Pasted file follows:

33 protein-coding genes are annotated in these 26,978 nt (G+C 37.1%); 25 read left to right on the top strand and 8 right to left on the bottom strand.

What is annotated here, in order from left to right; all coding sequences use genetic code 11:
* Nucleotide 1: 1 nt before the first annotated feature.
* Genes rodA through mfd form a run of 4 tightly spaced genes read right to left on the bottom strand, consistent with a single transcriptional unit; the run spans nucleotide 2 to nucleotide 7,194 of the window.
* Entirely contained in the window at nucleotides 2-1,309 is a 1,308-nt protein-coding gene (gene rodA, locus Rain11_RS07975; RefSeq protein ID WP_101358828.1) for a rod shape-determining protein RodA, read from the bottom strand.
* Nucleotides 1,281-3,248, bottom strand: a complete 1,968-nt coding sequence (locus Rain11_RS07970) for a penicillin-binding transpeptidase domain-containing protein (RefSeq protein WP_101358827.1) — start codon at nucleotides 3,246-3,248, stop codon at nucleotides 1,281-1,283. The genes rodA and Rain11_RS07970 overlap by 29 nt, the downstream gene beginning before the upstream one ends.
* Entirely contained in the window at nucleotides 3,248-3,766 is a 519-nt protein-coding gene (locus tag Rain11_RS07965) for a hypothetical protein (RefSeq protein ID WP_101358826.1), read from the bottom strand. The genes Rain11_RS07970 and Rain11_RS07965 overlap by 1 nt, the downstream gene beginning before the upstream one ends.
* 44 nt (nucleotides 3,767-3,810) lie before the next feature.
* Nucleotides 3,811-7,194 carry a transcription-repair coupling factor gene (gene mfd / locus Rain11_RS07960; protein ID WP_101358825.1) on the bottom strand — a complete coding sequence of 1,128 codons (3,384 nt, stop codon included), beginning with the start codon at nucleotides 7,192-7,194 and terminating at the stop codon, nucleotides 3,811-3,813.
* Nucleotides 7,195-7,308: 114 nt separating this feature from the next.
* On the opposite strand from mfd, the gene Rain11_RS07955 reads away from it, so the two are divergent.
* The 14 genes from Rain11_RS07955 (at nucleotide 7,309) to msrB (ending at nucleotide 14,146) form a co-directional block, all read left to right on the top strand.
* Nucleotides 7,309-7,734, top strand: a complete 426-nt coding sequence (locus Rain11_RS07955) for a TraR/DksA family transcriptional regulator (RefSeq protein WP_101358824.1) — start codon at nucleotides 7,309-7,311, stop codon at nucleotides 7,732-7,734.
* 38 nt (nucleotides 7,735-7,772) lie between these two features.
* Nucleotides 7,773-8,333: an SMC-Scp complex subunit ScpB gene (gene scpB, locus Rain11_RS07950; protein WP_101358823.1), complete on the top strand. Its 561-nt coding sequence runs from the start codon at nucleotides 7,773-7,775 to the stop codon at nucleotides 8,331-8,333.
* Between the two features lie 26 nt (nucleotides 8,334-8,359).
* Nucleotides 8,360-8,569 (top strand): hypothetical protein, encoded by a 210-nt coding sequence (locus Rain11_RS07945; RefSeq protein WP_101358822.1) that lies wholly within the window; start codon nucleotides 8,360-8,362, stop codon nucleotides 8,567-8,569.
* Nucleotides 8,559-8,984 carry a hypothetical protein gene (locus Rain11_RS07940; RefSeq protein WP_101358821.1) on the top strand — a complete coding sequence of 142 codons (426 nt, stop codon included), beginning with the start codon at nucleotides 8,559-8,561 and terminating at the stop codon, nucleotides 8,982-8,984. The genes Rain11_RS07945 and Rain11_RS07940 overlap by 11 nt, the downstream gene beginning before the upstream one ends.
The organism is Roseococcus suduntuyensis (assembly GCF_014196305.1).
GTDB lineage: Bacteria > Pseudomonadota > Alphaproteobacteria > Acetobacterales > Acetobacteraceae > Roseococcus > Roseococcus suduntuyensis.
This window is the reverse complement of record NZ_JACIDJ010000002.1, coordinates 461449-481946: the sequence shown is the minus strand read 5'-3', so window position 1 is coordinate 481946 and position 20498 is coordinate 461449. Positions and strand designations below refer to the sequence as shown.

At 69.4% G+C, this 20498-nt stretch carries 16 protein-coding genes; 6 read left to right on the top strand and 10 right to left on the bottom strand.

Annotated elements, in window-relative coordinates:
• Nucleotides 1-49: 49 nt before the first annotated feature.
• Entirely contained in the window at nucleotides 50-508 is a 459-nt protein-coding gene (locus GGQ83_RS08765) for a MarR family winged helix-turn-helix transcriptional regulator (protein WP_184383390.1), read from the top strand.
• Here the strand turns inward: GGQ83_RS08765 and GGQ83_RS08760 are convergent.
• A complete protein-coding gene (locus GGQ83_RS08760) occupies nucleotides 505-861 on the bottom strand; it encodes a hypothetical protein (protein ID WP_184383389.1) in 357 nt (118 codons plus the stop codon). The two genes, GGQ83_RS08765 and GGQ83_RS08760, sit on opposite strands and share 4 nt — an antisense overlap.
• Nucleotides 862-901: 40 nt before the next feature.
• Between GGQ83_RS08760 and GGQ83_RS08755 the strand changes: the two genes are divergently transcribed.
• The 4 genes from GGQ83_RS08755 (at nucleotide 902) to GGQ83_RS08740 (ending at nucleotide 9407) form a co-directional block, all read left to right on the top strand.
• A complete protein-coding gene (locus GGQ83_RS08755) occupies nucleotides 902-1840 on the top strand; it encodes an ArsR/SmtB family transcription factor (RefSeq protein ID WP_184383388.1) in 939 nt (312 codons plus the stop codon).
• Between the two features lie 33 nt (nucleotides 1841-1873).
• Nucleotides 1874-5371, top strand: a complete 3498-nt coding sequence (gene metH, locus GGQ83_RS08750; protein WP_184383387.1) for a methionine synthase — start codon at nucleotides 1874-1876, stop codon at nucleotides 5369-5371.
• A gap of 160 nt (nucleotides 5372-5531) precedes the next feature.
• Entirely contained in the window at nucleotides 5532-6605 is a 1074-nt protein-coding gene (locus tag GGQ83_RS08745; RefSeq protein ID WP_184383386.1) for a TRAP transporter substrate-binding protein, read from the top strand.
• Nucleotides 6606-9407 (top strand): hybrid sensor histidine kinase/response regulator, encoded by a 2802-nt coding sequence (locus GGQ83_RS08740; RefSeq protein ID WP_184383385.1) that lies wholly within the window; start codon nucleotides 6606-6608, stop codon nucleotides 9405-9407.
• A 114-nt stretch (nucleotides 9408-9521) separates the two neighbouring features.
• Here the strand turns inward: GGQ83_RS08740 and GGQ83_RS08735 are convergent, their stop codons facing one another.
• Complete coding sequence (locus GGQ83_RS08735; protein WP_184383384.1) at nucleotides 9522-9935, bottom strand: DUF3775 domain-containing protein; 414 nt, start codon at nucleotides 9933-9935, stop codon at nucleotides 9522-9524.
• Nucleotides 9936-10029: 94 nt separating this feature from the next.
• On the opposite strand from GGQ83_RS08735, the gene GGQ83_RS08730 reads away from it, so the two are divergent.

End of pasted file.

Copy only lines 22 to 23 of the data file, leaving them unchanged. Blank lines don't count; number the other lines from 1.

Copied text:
At 69.4% G+C, this 20498-nt stretch carries 16 protein-coding genes; 6 read left to right on the top strand and 10 right to left on the bottom strand.

Annotated elements, in window-relative coordinates: